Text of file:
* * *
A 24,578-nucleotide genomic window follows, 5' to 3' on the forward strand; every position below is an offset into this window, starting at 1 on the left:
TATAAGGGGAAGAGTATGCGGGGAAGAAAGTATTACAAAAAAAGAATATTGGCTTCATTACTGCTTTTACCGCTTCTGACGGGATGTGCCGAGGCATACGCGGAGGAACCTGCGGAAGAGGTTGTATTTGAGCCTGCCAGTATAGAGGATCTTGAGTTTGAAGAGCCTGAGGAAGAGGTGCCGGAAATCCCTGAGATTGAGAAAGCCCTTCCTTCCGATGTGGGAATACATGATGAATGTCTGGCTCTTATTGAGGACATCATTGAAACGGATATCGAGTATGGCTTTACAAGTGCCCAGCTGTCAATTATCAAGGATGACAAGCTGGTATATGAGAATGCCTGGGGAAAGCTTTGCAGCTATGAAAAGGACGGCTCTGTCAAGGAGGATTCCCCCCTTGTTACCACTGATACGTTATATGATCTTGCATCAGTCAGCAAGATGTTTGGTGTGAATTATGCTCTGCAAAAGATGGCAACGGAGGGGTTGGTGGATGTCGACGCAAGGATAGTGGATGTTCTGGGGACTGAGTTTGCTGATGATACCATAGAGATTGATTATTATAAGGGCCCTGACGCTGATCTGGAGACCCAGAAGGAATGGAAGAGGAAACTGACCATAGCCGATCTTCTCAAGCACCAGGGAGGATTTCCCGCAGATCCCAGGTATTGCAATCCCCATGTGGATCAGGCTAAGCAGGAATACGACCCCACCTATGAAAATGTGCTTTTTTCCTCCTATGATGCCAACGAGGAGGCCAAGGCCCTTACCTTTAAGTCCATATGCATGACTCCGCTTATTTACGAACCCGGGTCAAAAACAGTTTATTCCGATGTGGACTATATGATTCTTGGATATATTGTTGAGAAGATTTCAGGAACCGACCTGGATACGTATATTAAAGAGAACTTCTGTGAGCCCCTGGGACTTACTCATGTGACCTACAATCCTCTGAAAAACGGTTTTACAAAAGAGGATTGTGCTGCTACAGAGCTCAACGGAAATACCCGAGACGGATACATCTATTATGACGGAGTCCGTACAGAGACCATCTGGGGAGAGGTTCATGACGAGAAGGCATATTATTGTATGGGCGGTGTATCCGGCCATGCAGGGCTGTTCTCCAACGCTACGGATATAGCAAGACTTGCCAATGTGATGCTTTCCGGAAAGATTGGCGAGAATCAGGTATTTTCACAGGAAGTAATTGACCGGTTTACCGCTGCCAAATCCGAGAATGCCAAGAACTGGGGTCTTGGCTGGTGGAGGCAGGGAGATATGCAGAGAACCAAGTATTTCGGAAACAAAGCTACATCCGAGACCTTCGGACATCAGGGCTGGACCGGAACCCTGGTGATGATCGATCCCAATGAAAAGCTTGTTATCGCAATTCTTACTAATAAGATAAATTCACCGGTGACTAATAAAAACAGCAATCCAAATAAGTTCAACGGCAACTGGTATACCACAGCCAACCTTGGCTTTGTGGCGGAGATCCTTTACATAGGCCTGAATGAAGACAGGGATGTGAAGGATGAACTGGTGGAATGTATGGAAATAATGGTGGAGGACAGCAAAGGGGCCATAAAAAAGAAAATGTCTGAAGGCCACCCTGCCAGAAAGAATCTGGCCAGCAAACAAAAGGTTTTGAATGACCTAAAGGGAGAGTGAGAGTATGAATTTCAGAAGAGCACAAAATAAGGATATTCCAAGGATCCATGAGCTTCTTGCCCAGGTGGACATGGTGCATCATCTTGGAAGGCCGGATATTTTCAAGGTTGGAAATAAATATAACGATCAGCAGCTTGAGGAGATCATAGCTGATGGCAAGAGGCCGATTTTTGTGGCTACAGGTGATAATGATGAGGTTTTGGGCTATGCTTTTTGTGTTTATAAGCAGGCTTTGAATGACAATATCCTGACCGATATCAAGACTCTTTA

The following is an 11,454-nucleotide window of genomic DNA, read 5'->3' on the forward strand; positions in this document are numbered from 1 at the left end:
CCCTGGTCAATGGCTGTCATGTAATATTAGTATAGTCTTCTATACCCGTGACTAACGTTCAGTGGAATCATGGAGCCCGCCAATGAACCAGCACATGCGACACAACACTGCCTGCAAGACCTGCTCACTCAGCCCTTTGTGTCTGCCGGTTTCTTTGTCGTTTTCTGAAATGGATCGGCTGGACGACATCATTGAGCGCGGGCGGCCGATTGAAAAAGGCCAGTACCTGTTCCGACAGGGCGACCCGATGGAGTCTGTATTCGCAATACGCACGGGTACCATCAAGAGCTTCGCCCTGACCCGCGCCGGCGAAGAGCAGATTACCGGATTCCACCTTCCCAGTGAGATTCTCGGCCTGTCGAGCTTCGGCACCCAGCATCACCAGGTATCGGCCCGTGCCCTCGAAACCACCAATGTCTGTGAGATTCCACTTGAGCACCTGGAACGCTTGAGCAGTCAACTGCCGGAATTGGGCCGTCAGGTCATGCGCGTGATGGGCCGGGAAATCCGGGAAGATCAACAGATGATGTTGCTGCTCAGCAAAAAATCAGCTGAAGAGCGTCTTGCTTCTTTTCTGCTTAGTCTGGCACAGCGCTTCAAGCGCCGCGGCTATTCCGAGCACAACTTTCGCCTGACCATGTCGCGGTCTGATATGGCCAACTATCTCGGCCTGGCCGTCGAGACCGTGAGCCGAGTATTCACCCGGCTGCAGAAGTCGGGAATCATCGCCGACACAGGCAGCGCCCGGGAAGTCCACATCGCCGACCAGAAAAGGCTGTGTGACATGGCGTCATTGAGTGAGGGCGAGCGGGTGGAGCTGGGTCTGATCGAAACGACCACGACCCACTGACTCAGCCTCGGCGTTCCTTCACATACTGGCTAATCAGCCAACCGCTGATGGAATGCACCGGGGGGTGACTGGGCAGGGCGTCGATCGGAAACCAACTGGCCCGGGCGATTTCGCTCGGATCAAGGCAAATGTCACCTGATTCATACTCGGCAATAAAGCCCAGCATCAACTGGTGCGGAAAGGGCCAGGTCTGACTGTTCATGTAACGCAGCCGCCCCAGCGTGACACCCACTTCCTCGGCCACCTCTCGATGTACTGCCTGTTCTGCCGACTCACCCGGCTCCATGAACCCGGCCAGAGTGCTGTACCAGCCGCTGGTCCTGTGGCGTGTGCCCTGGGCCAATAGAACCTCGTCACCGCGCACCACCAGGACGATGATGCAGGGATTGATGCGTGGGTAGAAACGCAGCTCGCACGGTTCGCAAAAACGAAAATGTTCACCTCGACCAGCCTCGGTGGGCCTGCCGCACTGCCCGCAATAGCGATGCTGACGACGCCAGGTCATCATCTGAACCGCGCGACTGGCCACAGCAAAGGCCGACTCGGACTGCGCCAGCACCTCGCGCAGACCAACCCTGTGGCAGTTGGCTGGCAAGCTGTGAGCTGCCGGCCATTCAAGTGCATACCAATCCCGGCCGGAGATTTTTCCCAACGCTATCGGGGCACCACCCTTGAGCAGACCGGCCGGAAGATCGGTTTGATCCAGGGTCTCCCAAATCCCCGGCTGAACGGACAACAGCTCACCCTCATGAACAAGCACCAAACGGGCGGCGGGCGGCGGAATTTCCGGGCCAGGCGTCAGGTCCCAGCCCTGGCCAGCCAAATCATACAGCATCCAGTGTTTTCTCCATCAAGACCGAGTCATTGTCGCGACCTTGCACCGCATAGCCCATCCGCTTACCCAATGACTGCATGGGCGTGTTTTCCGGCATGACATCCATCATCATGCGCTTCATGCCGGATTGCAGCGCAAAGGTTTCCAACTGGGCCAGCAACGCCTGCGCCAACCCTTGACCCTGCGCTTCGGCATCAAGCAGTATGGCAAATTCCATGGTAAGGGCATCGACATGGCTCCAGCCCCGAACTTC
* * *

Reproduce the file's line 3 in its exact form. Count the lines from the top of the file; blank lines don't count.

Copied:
The following is an 11,454-nucleotide window of genomic DNA, read 5'->3' on the forward strand; positions in this document are numbered from 1 at the left end: